Perfume m pharmacy notes scop satara

nikhil  salunkhe
nikhil salunkhenotes maker à satara college of pharmacy satara
PERFUME
5/4/2020scop, satara
WHAT IS PERFUME
• Perfume is a mixture of fragrant essential oils or aromatic
compounds and solvents used to give the human body,
animal, food objects and living spacies a pleasant scent.
• It has been used for centuries by mankind.
• Perfumes are supposed to release a continuous pleasant
fragrance that will provide a long lasting feeling of freshness.
• Initially it was only used for religious purpose but now it has
become an ornament(to decorate) of sophistication for both
men and women.
5/4/2020scop, satara
HISTORY OF PERFUME
• The Egyptians were the first who used perfume for
personal enjoyment, but the production of perfume was
reserved for the priests and they used it in religious
purpose.
• The Greek used an extraordinary amount of perfume and
for each part of the body they used a different fragrance
for hygiene and cult of the body.
• The Romans used perfume as a part of luxury.
5/4/2020scop, satara
HISTORY OF PERFUME
• The oldest perfumery was discovered on the Island of Cyprus
4,000 years ago indicating that perfume manufacturing was on
an industrial scale.
• The Hungarians introduced the first modern perfume, made of
scented oils blended in an alcohol solution at the command of
Queen Elizabeth of Hungary.
• France is the birthplace of modern perfumery. France provided
to grow aromatic plants for perfume industry with raw materials.
Even today, France remains the centre of the European perfume
design and trade.
• England and Germany also contributed a lot in
modernization of perfumery.
5/4/2020scop, satara
NOTES IN PERFUME
• Perfume is described in a musical metaphor as having three
sets of notes, making the harmonious scent accord.
• These notes are created carefully with knowledge of the
evaporation process of the perfume.
The three notes are:
a. Top notes
b. Middle notes
c. Base notes
Each of these levels, however, has its own primary purpose.
5/4/2020scop, satara
NOTES IN PERFUME
a) Top notes:
They are generally the lightest of all notes and recognized
immediately after application. Top notes consist of small, light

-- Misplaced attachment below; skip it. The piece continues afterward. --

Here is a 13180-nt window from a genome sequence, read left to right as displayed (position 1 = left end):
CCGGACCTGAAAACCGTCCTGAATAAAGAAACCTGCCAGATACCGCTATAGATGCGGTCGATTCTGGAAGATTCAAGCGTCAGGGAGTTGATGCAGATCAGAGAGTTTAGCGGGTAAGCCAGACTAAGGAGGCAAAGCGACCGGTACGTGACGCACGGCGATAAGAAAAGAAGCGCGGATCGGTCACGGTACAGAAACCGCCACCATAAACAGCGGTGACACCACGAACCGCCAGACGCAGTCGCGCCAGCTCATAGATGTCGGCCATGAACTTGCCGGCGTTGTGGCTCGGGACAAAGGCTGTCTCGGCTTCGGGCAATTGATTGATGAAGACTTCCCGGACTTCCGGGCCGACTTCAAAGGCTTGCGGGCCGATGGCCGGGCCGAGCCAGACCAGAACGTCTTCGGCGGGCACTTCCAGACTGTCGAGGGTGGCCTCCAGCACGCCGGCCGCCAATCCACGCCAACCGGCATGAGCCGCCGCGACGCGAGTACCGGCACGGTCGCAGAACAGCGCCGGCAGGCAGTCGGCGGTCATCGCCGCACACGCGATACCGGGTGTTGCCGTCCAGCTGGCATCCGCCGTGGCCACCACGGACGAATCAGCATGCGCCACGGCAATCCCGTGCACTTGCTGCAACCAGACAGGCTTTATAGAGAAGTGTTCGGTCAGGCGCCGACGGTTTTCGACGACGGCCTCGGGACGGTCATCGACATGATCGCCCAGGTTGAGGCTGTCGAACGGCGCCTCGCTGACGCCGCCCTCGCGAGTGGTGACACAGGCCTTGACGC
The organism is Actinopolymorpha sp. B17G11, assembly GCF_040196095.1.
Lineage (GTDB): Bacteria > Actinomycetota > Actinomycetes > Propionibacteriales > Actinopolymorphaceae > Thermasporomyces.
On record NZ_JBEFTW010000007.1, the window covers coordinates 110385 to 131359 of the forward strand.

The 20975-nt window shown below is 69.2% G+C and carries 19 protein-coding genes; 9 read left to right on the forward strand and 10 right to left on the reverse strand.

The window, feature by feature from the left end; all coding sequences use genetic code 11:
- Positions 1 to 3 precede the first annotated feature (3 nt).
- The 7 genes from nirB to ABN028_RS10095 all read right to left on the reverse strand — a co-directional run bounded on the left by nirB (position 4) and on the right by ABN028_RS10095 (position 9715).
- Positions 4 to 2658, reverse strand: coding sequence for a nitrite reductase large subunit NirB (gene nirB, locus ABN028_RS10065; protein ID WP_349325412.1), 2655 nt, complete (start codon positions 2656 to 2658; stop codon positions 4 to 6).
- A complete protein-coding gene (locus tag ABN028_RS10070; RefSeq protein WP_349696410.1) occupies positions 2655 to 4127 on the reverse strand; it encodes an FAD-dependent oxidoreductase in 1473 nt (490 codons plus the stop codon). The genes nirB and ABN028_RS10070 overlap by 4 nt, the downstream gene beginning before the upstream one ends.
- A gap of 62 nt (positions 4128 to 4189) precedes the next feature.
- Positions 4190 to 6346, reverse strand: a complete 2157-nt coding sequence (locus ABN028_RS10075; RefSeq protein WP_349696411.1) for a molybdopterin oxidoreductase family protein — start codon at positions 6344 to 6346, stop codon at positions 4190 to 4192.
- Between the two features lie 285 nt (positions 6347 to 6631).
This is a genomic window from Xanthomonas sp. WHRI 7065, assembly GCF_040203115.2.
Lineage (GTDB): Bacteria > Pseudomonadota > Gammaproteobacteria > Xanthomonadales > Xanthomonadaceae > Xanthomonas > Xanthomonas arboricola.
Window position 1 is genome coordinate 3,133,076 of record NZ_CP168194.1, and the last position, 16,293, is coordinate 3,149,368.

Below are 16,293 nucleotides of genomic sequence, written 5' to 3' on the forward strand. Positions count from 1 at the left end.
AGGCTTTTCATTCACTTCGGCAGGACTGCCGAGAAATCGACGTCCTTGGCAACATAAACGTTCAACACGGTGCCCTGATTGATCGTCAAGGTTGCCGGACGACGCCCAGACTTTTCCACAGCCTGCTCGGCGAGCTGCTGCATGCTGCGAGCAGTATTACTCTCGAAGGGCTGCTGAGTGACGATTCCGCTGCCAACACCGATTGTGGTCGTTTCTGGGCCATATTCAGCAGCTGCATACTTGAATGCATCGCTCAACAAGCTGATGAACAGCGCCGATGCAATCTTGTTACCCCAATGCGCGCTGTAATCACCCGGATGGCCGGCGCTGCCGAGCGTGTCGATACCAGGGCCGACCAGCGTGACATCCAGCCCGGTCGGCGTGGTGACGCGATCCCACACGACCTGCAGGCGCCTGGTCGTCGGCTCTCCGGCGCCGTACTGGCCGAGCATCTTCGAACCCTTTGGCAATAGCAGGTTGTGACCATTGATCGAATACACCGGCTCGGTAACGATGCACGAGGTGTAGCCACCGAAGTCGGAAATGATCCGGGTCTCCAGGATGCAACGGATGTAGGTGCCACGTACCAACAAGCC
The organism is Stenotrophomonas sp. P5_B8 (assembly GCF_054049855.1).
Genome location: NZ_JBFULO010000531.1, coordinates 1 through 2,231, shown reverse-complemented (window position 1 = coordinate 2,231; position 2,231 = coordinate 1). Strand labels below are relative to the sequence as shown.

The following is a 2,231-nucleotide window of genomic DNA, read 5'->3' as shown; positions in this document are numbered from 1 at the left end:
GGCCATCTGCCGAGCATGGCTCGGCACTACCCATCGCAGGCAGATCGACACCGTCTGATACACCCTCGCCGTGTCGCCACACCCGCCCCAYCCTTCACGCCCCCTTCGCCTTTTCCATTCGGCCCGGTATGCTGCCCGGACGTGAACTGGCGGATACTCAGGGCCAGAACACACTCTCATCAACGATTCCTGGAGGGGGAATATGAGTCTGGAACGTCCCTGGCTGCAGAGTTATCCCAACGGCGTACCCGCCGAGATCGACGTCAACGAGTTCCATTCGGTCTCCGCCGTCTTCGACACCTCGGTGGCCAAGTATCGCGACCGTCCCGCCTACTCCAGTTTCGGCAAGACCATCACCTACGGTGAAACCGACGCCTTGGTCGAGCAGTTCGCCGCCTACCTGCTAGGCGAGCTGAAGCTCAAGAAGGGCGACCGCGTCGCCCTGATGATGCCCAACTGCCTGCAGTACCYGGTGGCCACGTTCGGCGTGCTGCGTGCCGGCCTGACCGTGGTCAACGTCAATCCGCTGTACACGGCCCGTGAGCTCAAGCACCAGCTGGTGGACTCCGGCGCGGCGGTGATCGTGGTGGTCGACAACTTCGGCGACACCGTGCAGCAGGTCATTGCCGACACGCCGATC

molecules with high volatility that evaporate quickly.
Common fragrances of top notes include citrus (lemon, orange zest), light
fruits (grape, berries) and herbs (clary sage, lavender).
b) Middle Notes:
The middle notes or the heart notes, make an appearance once the top
notes evaporate. The middle note compounds form the "heart" or main
body of a perfume and act to mask the often unpleasant initial impression
of base notes, which become more pleasant with time.
Common fragrances of middle notes includes rose, lemon, lavender,
nutmeg and jasmine.
5/4/2020scop, satara
NOTES IN PERFUME
c) Base notes:
Base notes or bottom or dry notes appear while middle notes are
fading. The base and middle notes together are the main theme of a
perfume. Base notes bring depth and solidity to a perfume.
Common fragrances of base notes include sandalwood, vanilla,
amber and musk.
Fig: Three notes of perfume
5/4/2020
scop, satara
CLASSIFICATION OF PERFUMES
• Perfumes are classified into five major groups on the basis of
concentration of fragrance and duration of lasting:
Class % of aromatic
compound
Duration (hours)
Parfume(perfume) 20-30 6-8
Eau de parfume 15-20 4-5
Eau de toilette 5-15 2-3
Eau de cologne 2-4 2
Eau fraiche 1-3 2
5/4/2020scop, satara
CLASSIFICATION OF PERFUMES
• Perfumes can further be classified into following classes:
Bright floral: Fragrance from one or several flowers.
e.g. Estee lauder’s Beautiful
Green: Fragrance from cut grass or leaf.
e.g. Calvin Klein’s
Aquatic: A clean smell reminiscent of ocean.
e.g. Davidoff Cool Water
Citrus: Has freshening effect.
e.g. Faberge Brut
Fruity: Aromas of fruits other than citrus.
e.g. Ginestet Botrytis
Gourmand: Scent with edible or desert like qualities.
e.g. Thierry Mugler’s Angel. 5/4/2020scop, satara
AROMATIC SOURCES
Fragrances used in perfume can be found from
following sources:
a) Plant Source:
Barks, flowers, blossoms, fruits, resin,
roots, seeds, woods etc.
b) Animal Source:
Musk, civet, honeycomb etc.
c) Synthetic Source:
Calone, synthetic terpenes etc.
5/4/2020scop, satara
MANUFACTURING PROCESS
Perfumes can be manufactured by following steps:
I. Collection
II. Extraction
III. Blending
IV.Aging
5/4/2020scop, satara
MANUFACTURE OF PERFUME
I. Collection:
Before manufacturing process begins the sources of
suitable fragrances are collected in the manufacturing
centre.
II. Extraction:
Oils are extracted from plants and other
substances by several methods like:
a. Steam distillation:
steam is passed through plant materials held in
a still, whereby the essential oil turns to gas. This gas is
then passed through tubes, cooled, liquefied and
collected. 5/4/2020scop, satara
MANUFACTURE OF PERFUME
b. Solvent extraction:
The flower parts are dissolved in benzene or
petrolatum that retains the fragrance of the flower. Alcohol
is used to dissolve the fragrance and heated to obtain it
after evaporation of alcohol.
c. Enfleurage:
Flowers are kept in glass
sheet with grease that absorb the
fragrance of flowers.
d. Expression:
The citrus fruits or plants are